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Title: Mustards and Vesicants

 [1];  [1]
  1. ORNL
Publication Date:
Research Org.:
Oak Ridge National Lab. (ORNL), Oak Ridge, TN (United States)
Sponsoring Org.:
Work for Others (WFO)
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DOE Contract Number:
Resource Type:
Country of Publication:
United States

Citation Formats

Young, Robert, and Bast, Cheryl B. Mustards and Vesicants. United States: N. p., 2015. Web. doi:10.1016/B978-0-12-800159-2.00008-7.
Young, Robert, & Bast, Cheryl B. Mustards and Vesicants. United States. doi:10.1016/B978-0-12-800159-2.00008-7.
Young, Robert, and Bast, Cheryl B. 2015. "Mustards and Vesicants". United States. doi:10.1016/B978-0-12-800159-2.00008-7.
title = {Mustards and Vesicants},
author = {Young, Robert and Bast, Cheryl B},
abstractNote = {},
doi = {10.1016/B978-0-12-800159-2.00008-7},
journal = {},
number = ,
volume = ,
place = {United States},
year = 2015,
month = 1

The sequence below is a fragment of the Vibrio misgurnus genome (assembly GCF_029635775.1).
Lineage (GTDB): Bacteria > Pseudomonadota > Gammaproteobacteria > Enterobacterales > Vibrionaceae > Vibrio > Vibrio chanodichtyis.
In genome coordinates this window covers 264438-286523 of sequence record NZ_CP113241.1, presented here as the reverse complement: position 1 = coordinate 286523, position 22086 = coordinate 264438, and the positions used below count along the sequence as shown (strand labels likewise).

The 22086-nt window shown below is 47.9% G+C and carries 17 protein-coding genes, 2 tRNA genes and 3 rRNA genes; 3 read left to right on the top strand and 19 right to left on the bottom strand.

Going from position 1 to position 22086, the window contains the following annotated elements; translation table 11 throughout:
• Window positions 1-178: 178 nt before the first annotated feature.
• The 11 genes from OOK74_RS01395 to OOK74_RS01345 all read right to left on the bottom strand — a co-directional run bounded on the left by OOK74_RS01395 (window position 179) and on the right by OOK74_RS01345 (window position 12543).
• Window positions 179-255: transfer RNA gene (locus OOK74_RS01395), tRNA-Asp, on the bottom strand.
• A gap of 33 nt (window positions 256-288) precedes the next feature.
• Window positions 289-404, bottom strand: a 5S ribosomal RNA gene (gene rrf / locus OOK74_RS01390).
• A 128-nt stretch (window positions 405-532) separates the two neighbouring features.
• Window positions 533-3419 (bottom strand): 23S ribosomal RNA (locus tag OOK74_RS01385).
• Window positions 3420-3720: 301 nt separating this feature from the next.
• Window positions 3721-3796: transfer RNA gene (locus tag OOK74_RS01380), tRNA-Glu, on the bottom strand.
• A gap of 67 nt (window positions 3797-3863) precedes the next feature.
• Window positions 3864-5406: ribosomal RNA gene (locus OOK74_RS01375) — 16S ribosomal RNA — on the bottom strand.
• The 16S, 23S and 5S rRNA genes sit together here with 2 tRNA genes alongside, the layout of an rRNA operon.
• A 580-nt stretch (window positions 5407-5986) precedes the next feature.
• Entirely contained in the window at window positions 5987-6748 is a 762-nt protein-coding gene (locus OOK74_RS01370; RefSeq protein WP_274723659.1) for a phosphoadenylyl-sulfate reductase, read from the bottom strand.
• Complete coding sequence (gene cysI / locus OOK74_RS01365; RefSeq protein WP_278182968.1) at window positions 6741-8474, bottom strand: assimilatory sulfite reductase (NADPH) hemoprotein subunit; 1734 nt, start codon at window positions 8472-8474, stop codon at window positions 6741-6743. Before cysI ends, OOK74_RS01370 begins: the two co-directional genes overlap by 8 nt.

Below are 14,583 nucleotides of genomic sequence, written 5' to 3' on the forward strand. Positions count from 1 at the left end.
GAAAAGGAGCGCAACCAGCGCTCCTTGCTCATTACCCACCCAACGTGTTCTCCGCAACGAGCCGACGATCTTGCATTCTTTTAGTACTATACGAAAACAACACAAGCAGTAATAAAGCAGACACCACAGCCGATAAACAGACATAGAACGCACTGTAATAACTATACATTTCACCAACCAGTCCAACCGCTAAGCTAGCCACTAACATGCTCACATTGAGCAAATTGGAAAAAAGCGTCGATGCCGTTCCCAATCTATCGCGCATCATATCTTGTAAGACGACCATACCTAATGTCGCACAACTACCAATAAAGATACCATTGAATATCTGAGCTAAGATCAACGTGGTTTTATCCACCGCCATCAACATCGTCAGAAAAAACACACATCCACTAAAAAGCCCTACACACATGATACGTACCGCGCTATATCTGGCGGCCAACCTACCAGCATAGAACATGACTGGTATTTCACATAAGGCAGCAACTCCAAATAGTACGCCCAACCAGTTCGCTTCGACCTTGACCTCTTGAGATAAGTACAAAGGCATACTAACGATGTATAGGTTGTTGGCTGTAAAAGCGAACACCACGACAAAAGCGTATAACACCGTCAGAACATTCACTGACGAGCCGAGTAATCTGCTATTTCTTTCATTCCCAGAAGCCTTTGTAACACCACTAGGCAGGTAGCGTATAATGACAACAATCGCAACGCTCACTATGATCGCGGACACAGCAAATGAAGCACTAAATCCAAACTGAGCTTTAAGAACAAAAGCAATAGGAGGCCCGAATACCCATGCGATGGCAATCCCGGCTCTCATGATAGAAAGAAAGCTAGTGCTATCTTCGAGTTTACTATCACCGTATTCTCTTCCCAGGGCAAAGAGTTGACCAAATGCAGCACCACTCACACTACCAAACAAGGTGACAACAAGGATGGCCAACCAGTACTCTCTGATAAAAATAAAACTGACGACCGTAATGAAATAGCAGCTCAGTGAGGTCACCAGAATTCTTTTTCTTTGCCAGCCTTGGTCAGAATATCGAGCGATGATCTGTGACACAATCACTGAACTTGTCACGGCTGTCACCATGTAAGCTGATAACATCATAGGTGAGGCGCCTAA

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  • Vesicants (sulfur mustards, lewisite, and nitrogen mustards) are chemicals that cause blistering of the skin. Developed as chemical warfare agents, their biological activity is complex and not fully understood. These vesicants in liquid or vapor form are capable of causing injury to most any tissue. Contact with the skin results in erythema and blistering. Exposure to vapors produces ocular and respiratory effects which occur at exposures below those causing dermal effects. Systemic and long-lasting effects may occur, especially following acute exposures that result in severe injury. Multi-organ involvement and fluid loss shock resulting in death may follow severe exposures. Asmore » alkylating agents, all of the mustards are known or potential carcinogens. The carcinogenic potential of lewisite in humans is equivocal. Toxicity data in animals are available for the vesicants although data on sulfur mustard and lewisite are more extensive than for the nitrogen mustards. Data from tests with human volunteers and occupational exposure information are also available. These data collectively have provided a basis for the development of exposure standards, guidelines, and criteria for use in emergency planning and emergency response, and remediation efforts. The mode of action of the vesicants is complex, not fully understood, and represents an ongoing area of investigation especially with respect to treatment of vesicant-induced injury. Prevention of exposure and decontamination are critical initial steps in eliminating or minimizing injury. With the exception of arsenic chelating antidotes (e.g., British anti-lewisite; BAL) for lewisite, no antidotes exist for the vesicant agents. Medical management currently focuses on palliative treatment of signs and symptoms.« less